Weathering With You Movie Review: Two Teenagers Learn To Love Amid Catastrophe

Makoto Shinkai is a well-known name in the anime industry today, whose work is described as a stunningly visualised piece of cinema. He came under the bright attentions of the cinephiles and film enthusiasts with his 2016 release ‘Your Name’. A romantic fantasy showcasing the genuine birth of love between a teenage couple. The movie was filled with gorgeous frames and engaging story which helped it to reach new global heights making it the highest ever grossing anime film on an international scale.

'Weathering With You' comes from the same artistic hands exhibiting another teenage romance with a dash of fantasy. Shinkai has always picked this genre with an idea to revolutionise it in an unthinkable manner. He amazes his audience with the same realistic school-going teenagers as the protagonists of his movies with something new added to the story every time which makes it more and more delightful every time you sit and watch through it.

The art that Shinkai carries of vividly imagining the surroundings of his characters and visualising locations that display the flawless resonance with the actuality of modern Japan is what sets him apart from other directors working today. Shinkai uses the same art of filling Weathering with You with stunning spectacles both above and below the clouds.

The story revolves around Hina, a mysterious girl with a younger brother but no adult guardian as her family. Hina is a small, pretty girl with a constant bright grin on her face, she has a strange power though. Hina can disperse heavy dark clouds in the sky to make the sun come out again. This is used in the film by two runaways in love to defy a stormy monsoon which has taken over the city of Tokyo. The other runaway being Hodaka, a regular teenage guy wandering the streets of Tokyo who has birthed feelings for Hina and follows her everywhere until she notices him and the bond between them is originated. The film is all about these two characters and their richly detailed environment in the grey canvas of the film which, is time to time struck by a beam of light when the sun tries to overpower the hoards of clouds.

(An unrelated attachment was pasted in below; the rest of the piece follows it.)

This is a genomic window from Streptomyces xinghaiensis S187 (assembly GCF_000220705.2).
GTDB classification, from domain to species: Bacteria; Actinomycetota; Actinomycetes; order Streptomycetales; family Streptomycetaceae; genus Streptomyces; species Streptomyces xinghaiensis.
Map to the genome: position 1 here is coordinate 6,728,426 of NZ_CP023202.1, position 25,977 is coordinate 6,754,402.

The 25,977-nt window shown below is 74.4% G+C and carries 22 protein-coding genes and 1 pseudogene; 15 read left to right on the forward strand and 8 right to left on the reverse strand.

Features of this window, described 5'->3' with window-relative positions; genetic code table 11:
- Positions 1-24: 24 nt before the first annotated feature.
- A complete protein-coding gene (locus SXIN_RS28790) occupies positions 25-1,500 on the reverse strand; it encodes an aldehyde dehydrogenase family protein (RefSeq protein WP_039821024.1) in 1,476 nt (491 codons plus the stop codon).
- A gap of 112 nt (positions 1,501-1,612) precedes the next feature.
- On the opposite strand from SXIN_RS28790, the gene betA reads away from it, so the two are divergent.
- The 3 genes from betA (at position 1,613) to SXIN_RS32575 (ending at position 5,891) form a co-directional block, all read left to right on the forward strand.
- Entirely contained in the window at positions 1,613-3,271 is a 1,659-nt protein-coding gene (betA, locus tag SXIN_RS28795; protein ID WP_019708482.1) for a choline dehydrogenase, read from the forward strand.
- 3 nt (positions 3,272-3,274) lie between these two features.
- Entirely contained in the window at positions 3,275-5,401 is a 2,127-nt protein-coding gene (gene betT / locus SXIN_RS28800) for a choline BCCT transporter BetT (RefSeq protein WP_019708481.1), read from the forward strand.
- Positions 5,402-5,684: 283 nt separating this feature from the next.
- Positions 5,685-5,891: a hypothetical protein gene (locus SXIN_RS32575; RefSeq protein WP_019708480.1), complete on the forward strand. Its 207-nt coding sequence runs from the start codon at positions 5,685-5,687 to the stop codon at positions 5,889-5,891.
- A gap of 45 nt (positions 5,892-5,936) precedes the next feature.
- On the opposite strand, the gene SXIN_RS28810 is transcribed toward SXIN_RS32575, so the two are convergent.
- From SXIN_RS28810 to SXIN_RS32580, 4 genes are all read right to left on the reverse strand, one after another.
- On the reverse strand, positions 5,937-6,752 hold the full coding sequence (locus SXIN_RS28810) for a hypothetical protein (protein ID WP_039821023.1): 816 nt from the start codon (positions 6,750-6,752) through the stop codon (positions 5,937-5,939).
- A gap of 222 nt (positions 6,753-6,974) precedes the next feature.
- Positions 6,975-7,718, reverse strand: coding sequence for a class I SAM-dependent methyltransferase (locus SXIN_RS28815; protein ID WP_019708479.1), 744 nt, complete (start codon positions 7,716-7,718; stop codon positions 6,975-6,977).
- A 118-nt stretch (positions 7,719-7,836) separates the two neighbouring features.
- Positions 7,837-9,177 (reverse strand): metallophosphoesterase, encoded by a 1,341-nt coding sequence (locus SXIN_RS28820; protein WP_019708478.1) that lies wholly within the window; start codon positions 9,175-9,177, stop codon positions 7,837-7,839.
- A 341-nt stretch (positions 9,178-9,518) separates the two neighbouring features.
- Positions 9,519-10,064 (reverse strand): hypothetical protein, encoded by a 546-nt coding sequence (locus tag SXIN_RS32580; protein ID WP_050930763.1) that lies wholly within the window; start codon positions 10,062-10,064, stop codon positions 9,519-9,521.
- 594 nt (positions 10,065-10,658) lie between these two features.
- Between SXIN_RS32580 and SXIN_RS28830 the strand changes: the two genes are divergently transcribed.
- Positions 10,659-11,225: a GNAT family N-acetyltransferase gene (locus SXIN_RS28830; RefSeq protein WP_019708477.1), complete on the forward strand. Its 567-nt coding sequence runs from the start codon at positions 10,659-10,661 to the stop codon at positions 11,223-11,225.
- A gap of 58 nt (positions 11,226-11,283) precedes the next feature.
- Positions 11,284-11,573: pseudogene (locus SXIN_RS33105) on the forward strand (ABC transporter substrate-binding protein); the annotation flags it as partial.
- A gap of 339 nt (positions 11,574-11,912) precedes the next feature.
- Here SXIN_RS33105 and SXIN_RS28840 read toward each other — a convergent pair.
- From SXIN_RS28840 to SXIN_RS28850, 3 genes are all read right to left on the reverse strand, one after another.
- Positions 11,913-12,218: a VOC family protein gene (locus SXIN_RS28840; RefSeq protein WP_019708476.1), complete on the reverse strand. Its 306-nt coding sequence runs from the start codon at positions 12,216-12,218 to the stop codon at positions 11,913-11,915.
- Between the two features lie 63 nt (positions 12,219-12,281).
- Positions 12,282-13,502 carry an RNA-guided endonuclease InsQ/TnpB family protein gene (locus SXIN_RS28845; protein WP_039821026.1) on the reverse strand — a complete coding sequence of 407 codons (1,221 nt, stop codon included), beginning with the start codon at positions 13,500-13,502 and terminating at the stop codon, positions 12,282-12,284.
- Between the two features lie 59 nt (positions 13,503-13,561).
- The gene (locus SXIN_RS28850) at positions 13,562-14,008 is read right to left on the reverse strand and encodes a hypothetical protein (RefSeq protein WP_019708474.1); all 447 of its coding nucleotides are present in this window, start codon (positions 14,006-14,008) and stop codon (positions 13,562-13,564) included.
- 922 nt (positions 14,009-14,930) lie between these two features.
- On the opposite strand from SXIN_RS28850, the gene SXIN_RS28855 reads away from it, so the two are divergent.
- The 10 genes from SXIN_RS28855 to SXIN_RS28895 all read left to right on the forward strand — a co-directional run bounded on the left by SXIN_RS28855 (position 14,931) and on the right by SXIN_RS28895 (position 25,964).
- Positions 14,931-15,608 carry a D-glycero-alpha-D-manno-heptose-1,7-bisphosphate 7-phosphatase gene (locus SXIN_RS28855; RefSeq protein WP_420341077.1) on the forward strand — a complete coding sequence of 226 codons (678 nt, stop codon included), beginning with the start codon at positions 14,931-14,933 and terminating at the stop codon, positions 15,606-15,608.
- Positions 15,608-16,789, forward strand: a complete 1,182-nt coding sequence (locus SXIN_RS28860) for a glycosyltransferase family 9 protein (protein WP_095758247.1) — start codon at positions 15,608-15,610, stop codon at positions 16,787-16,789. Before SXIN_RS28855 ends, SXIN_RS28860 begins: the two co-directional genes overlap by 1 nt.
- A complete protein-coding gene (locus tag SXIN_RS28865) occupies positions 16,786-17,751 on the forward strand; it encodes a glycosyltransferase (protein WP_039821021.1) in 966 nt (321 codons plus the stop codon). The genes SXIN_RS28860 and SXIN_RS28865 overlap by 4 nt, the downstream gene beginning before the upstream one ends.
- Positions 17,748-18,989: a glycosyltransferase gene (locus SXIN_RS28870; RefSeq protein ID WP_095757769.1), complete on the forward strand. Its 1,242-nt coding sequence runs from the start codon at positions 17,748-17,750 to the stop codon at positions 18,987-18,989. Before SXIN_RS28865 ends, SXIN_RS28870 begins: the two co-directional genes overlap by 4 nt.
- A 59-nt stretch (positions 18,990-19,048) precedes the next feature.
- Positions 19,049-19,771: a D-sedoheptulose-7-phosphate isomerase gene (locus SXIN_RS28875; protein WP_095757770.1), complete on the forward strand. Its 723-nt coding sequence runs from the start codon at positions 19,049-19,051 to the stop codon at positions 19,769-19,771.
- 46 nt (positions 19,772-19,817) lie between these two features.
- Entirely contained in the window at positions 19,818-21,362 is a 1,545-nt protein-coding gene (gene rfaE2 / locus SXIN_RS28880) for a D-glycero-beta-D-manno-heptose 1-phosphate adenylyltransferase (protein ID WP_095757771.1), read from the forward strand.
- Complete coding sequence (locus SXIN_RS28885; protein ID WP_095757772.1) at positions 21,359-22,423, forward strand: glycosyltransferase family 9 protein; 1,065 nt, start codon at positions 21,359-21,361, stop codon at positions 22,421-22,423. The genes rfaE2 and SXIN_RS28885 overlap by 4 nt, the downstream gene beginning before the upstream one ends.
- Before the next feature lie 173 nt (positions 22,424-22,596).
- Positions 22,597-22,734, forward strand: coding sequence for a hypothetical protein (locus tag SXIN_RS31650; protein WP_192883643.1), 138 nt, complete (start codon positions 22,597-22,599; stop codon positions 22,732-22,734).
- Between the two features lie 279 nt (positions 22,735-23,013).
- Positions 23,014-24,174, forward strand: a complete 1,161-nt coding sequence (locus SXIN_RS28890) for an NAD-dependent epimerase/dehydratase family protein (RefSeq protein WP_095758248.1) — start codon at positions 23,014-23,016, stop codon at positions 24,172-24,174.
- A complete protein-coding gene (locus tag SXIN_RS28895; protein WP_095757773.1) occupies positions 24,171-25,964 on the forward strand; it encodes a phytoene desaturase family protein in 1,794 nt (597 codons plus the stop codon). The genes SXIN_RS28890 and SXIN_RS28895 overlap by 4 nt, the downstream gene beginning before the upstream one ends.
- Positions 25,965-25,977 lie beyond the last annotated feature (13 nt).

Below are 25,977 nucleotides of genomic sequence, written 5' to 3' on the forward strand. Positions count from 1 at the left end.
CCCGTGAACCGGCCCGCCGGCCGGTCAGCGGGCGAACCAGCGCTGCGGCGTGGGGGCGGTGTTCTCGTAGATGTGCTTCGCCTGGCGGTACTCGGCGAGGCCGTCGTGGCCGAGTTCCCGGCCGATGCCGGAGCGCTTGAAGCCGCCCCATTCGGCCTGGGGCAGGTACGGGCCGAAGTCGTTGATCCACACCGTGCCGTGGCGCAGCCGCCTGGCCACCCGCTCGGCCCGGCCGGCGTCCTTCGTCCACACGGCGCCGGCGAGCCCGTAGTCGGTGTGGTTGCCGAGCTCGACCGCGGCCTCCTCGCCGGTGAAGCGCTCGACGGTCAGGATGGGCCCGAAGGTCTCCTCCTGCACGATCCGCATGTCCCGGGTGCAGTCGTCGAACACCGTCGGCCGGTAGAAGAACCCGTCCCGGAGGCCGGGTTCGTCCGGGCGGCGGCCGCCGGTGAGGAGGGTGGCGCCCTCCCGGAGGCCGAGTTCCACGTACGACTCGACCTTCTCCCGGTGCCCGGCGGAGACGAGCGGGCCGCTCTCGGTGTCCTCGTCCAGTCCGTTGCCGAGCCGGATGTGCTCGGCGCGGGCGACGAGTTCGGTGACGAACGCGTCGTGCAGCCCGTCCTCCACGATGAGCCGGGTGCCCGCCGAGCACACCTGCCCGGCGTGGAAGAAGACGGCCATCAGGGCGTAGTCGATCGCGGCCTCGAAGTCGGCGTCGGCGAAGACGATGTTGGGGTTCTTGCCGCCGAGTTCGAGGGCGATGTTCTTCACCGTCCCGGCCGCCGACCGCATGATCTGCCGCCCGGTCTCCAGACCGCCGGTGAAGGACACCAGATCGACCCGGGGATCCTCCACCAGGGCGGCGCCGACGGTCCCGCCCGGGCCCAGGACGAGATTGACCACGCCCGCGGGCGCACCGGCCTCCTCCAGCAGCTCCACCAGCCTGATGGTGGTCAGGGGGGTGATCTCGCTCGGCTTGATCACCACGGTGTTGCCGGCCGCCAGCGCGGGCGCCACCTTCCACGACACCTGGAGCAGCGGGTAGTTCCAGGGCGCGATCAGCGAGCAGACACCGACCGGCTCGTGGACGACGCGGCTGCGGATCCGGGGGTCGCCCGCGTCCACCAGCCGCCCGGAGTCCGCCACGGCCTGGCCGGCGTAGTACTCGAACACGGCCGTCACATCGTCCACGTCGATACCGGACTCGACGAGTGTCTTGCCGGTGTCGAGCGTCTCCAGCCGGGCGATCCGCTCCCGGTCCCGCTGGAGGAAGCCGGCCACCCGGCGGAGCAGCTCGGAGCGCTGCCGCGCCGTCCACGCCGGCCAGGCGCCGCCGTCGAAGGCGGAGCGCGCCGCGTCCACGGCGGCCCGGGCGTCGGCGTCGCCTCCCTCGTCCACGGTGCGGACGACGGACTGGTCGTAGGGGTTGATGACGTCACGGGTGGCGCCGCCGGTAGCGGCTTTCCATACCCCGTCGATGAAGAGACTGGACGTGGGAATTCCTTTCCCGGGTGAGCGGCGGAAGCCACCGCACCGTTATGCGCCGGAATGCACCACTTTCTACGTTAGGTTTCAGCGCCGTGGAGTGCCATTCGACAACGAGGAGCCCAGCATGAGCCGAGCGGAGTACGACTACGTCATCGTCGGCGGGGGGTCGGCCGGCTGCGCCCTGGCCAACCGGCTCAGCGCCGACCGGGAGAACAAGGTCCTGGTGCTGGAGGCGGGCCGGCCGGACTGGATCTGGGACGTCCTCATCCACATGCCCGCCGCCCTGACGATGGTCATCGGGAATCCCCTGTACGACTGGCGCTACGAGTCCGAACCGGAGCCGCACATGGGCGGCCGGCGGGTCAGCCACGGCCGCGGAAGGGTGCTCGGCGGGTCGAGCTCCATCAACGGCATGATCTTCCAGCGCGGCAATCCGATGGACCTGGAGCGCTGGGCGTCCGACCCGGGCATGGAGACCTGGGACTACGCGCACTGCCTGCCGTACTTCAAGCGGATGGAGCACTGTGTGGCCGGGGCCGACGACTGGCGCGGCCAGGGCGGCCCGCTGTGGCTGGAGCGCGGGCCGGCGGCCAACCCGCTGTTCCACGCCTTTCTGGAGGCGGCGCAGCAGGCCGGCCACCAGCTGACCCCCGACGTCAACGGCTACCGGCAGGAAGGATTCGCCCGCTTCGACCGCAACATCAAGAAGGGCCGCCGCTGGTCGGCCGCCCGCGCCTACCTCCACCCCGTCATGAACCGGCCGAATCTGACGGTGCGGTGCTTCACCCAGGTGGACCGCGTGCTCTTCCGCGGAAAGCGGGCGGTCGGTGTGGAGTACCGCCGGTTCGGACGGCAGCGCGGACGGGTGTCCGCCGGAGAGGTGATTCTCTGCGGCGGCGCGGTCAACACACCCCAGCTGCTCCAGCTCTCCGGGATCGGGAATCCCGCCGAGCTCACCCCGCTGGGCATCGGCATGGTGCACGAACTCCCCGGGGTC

The characterisations filled this film with the newness of the teenage romance and stages of infant love. Where you see Hodaka almost drowning in a storm and struggling to fill something into his empty stomach and a place to live, you see a completely unrelated Hina running towards to beam of sunlight like a moth toward a flame, bathed in sunlight appearing almost like Amaterasu, the sun goddess. This gives the impression of duality that Shinkai never forgets to decorate his films with and the juxtaposition that anime is fundamentally famous for.

Shinkai has narrated most of this film from Hodaka's point of view giving the touch of realism as a boy flees his home without a plan and penniless pockets, in search of shelter, makes a new friend along the way and inevitably falling in love. Still what's fresh in this is shown by the blank-faced adults reminiscing the time when they're allowed to go out and interact in the real world with no fear of drowning, the life devoid of catastrophe.

The only upsetting aspect of this animated supernatural romantic saga is how the film puts Hodaka at the front with his story and reflections of his struggling life while completely overshadowing Hina's character despite her prowess of halting overwhelming rain from completely flooding the city of Tokyo. The fact that Shinkai uses Hina as a contemporary character primarily to reflect Hodaka's anxieties and used as a filler in what seems like Hodaka's life goal of working on his self-image in order to overcome the city's general indifference led by the clueless adults makes the Weathering With You a little uncomfortable but just from one aspect of it.

But then, the way Shinkai and his animators have used the grin on Hina's face to mirror the sunshine that she brings just by folding her hands is quite praiseworthy and makes the film overall satisfying. His characteristically graceful use of computer-generated graphics to give a heavenly touch to the city of Tokyo makes the movie a delicious cuisine to enjoy. Lauds to Shinkai’s gifted storytelling that Hodaka’s story seems real enough while you’re experiencing it with him.

“Weathering With You” may not surpass “Your Name”, but it is an exciting confirmation that there are many more masterpieces filled with stunning spectacles, as the trademark of Shinkai, are coming our way in the future.

If you haven't watched ‘Weathering With You’ already, it's time to go for it. It's Blu-ray and DVD editions are out. You can visit our previous article about ordering the CD right now, and order it on the link provided in the article.

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